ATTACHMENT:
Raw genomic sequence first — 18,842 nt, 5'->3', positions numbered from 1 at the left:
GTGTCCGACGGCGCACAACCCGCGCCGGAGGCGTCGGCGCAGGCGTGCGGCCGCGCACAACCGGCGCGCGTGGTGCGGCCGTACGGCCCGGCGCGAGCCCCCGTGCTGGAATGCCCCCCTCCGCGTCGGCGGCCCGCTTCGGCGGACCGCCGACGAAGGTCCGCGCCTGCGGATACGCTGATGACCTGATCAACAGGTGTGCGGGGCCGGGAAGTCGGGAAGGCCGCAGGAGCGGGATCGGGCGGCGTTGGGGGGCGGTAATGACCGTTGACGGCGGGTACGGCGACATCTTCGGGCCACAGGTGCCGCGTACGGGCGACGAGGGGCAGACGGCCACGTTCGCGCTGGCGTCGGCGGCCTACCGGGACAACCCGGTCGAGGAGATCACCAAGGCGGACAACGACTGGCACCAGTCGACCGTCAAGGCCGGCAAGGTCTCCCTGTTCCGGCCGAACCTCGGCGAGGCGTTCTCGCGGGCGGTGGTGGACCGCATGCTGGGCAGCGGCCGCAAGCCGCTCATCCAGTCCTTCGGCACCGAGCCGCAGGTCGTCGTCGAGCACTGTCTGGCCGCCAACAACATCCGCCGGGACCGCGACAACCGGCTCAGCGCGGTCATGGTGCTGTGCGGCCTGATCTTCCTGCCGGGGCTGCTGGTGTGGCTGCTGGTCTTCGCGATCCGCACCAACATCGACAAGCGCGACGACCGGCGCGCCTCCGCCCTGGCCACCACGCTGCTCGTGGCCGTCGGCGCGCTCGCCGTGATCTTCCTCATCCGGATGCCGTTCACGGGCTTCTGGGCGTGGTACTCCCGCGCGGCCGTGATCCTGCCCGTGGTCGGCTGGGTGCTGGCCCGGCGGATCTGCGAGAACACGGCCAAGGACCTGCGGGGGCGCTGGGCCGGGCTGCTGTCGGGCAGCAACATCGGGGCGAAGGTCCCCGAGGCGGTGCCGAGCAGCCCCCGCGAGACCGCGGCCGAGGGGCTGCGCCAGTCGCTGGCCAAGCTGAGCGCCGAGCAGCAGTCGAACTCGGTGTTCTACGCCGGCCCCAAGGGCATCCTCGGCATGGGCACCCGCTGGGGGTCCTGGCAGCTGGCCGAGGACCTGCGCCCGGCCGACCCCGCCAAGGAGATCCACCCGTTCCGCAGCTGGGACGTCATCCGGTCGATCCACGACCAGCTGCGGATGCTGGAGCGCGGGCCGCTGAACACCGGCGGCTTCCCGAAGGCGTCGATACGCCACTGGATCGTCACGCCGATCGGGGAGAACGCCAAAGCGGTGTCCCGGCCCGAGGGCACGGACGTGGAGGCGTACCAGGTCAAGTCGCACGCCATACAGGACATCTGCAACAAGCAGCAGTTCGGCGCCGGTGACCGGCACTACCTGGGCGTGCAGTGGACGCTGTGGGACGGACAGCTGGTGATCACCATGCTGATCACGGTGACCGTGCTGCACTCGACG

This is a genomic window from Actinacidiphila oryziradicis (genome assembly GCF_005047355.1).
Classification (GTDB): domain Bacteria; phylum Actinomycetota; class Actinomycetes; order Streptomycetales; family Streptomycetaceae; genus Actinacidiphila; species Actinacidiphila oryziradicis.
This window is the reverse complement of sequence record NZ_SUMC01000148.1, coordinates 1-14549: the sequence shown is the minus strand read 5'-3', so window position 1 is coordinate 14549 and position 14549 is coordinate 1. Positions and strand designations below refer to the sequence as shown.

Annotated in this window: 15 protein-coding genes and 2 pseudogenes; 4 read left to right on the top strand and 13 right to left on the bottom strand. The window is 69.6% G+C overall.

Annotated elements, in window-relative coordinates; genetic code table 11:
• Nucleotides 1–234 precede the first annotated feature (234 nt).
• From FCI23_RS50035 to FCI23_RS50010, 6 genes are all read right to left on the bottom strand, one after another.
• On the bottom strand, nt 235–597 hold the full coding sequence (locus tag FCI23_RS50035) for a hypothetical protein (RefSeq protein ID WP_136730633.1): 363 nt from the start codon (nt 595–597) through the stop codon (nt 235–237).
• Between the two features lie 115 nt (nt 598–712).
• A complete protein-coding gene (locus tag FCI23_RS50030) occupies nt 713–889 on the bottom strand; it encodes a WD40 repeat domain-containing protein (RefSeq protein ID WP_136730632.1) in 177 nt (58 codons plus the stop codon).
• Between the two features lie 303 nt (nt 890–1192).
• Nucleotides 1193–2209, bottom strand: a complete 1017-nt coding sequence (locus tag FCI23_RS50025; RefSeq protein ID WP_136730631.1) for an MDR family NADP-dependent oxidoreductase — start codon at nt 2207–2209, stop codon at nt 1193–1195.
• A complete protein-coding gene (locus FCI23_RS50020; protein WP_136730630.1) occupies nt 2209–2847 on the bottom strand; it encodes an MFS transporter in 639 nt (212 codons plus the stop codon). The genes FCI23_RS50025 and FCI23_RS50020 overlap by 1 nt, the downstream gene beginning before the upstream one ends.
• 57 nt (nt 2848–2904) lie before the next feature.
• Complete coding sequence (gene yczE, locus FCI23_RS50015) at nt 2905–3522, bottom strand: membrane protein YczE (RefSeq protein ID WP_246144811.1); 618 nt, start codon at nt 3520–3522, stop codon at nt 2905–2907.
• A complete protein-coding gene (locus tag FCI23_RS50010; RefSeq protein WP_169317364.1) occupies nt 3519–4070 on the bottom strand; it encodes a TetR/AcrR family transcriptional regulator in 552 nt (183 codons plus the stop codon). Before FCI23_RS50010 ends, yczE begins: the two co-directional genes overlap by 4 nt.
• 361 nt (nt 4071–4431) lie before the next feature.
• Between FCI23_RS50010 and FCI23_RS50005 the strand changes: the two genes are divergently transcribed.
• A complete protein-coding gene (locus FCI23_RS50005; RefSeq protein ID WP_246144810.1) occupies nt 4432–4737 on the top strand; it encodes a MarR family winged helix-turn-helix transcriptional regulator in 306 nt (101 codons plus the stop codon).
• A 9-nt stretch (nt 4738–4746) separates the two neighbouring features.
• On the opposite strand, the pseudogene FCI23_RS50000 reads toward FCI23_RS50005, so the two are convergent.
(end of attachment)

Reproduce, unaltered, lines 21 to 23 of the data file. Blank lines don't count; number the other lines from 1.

• A complete protein-coding gene (locus FCI23_RS50005; RefSeq protein ID WP_246144810.1) occupies nt 4432–4737 on the top strand; it encodes a MarR family winged helix-turn-helix transcriptional regulator in 306 nt (101 codons plus the stop codon).
• A 9-nt stretch (nt 4738–4746) separates the two neighbouring features.
• On the opposite strand, the pseudogene FCI23_RS50000 reads toward FCI23_RS50005, so the two are convergent.